A partial trade agreement between the U.S. and China has its share of critics and supporters.
Alfredo Ortiz, president and chief executive officer of Job Creators Network, says his organization believes the trade agreement is "one achievement of many" on the entire trade realignment effort with China, Japan, Korea, Canada, and Mexico that President Trump started about 18 months ago.
"This is a significant one because issues with China in trade have been punted by both sides of the aisle in terms of Republican and Democratic presidents, and we believe President Trump did what he had to do to level-set this and make it a much more fair and level playing field for our businesses in this country," Ortiz submits.
As of now, China has agreed to purchase $200 billion worth of U.S. agricultural products and other exports, and the U.S. and China agreed to work toward economic reforms and how best to resolve disputes.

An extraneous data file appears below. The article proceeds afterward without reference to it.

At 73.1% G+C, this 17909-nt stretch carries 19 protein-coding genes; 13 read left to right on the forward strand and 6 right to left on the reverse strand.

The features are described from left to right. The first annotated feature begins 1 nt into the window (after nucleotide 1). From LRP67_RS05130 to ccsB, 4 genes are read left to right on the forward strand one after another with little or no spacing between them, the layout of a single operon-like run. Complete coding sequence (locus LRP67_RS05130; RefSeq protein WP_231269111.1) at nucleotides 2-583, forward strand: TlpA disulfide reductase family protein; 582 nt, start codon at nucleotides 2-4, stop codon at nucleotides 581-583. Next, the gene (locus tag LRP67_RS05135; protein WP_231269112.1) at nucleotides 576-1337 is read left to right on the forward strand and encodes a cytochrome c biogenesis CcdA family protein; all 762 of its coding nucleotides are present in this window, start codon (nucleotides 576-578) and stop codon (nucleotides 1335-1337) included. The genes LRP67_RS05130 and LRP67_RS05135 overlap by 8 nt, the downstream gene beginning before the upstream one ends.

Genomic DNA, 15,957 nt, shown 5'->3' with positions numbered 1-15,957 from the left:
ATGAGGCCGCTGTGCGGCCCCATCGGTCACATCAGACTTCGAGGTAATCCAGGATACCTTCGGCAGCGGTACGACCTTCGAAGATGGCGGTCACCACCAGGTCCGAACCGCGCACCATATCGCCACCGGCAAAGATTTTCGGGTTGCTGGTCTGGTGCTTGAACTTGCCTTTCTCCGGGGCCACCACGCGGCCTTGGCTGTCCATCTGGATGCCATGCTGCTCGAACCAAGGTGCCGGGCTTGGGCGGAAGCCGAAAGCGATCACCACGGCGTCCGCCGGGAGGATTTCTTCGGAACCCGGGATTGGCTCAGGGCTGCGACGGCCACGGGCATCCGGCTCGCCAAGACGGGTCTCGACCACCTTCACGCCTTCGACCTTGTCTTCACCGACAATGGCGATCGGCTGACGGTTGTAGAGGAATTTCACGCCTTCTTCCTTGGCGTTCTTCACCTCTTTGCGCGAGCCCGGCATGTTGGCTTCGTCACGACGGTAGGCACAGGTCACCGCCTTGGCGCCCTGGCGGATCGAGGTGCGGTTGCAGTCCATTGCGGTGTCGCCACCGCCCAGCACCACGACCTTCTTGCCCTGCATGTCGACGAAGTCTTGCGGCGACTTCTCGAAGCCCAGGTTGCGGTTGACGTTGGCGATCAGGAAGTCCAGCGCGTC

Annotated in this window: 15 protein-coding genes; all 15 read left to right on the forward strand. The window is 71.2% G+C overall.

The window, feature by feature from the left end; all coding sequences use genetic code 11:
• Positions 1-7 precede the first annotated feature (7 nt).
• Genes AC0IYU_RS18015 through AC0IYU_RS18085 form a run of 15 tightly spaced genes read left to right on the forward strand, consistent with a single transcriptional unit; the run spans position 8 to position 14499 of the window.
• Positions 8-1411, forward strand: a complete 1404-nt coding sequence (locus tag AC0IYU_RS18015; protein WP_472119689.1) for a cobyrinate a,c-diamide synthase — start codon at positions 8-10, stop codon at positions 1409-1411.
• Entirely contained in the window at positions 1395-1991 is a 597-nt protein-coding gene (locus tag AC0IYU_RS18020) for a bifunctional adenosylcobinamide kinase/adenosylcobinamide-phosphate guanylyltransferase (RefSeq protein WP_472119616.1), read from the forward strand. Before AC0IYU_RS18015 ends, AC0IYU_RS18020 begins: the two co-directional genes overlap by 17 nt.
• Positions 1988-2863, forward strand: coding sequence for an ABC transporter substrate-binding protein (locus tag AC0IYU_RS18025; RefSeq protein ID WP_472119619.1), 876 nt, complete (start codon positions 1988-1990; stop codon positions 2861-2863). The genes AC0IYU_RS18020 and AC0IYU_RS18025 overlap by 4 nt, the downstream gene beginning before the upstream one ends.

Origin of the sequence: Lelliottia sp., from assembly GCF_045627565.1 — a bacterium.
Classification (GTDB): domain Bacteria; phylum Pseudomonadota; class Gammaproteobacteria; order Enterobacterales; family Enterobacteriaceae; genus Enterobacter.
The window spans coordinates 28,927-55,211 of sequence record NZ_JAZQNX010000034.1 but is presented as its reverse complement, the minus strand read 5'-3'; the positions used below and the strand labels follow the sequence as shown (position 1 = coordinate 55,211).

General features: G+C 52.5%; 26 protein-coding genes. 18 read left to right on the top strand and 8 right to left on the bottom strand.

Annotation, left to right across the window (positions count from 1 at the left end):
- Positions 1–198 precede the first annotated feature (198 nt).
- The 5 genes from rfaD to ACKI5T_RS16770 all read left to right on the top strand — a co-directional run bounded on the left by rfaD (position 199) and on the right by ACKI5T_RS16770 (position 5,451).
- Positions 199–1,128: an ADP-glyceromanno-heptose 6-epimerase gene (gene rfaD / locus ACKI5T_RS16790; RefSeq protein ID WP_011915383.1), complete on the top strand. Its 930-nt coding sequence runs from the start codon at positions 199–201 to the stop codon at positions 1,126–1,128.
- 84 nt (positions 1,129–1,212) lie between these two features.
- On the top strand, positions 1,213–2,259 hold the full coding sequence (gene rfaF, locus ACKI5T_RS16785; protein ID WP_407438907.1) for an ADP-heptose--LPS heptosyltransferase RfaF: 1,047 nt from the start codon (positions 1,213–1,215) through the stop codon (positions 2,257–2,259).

"This is a very important and remarkable occasion," President Trump said at this week's signing ceremony. "Together, we are righting the wrongs of the past and delivering a future of economic justice and security for American workers, farmers, and families."
But not everyone sees benefits of the so-called phase one of the U.S.-China trade deal.
"Phase one is not a trade agreement but just puts an end to costly escalation that was going nowhere," Brandeis International Business School Professor Peter Petri told NBC News.
"The two sides have reached a deal simply by avoiding the difficult issues like intellectual property protection in China," Mark Williams, chief Asia economist at Capital Economics, told NBC News. "China has no desire to change the way its economy operates."
Still, Alfredo Ortiz says the status quo was not working.
"Everybody knew that, but nobody was willing to take it on," Ortiz continues. "This is a great, great thing for America. And between this and the USMCA deal, we're looking at significant GDP growth."